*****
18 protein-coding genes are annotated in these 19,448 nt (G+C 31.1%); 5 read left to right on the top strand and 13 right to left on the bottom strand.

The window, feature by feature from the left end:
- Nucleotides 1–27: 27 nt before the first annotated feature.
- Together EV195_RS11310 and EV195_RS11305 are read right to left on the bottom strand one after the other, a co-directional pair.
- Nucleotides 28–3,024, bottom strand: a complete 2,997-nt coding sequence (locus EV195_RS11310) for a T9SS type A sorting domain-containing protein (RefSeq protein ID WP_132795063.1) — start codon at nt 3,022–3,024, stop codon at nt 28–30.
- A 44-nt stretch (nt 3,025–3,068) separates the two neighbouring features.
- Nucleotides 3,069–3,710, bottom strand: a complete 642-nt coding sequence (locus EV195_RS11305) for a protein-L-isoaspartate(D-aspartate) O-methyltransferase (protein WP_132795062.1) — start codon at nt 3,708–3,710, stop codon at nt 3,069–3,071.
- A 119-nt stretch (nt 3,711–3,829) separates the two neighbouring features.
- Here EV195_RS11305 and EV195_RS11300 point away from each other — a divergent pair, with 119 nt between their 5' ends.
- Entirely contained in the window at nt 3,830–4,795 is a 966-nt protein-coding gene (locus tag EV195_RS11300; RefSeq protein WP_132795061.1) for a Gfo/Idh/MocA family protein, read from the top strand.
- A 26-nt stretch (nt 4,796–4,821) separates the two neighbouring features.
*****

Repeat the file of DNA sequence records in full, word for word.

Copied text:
18 protein-coding genes are annotated in these 19,448 nt (G+C 31.1%); 5 read left to right on the top strand and 13 right to left on the bottom strand.

The window, feature by feature from the left end:
- Nucleotides 1–27: 27 nt before the first annotated feature.
- Together EV195_RS11310 and EV195_RS11305 are read right to left on the bottom strand one after the other, a co-directional pair.
- Nucleotides 28–3,024, bottom strand: a complete 2,997-nt coding sequence (locus EV195_RS11310) for a T9SS type A sorting domain-containing protein (RefSeq protein ID WP_132795063.1) — start codon at nt 3,022–3,024, stop codon at nt 28–30.
- A 44-nt stretch (nt 3,025–3,068) separates the two neighbouring features.
- Nucleotides 3,069–3,710, bottom strand: a complete 642-nt coding sequence (locus EV195_RS11305) for a protein-L-isoaspartate(D-aspartate) O-methyltransferase (protein WP_132795062.1) — start codon at nt 3,708–3,710, stop codon at nt 3,069–3,071.
- A 119-nt stretch (nt 3,711–3,829) separates the two neighbouring features.
- Here EV195_RS11305 and EV195_RS11300 point away from each other — a divergent pair, with 119 nt between their 5' ends.
- Entirely contained in the window at nt 3,830–4,795 is a 966-nt protein-coding gene (locus tag EV195_RS11300; RefSeq protein WP_132795061.1) for a Gfo/Idh/MocA family protein, read from the top strand.
- A 26-nt stretch (nt 4,796–4,821) separates the two neighbouring features.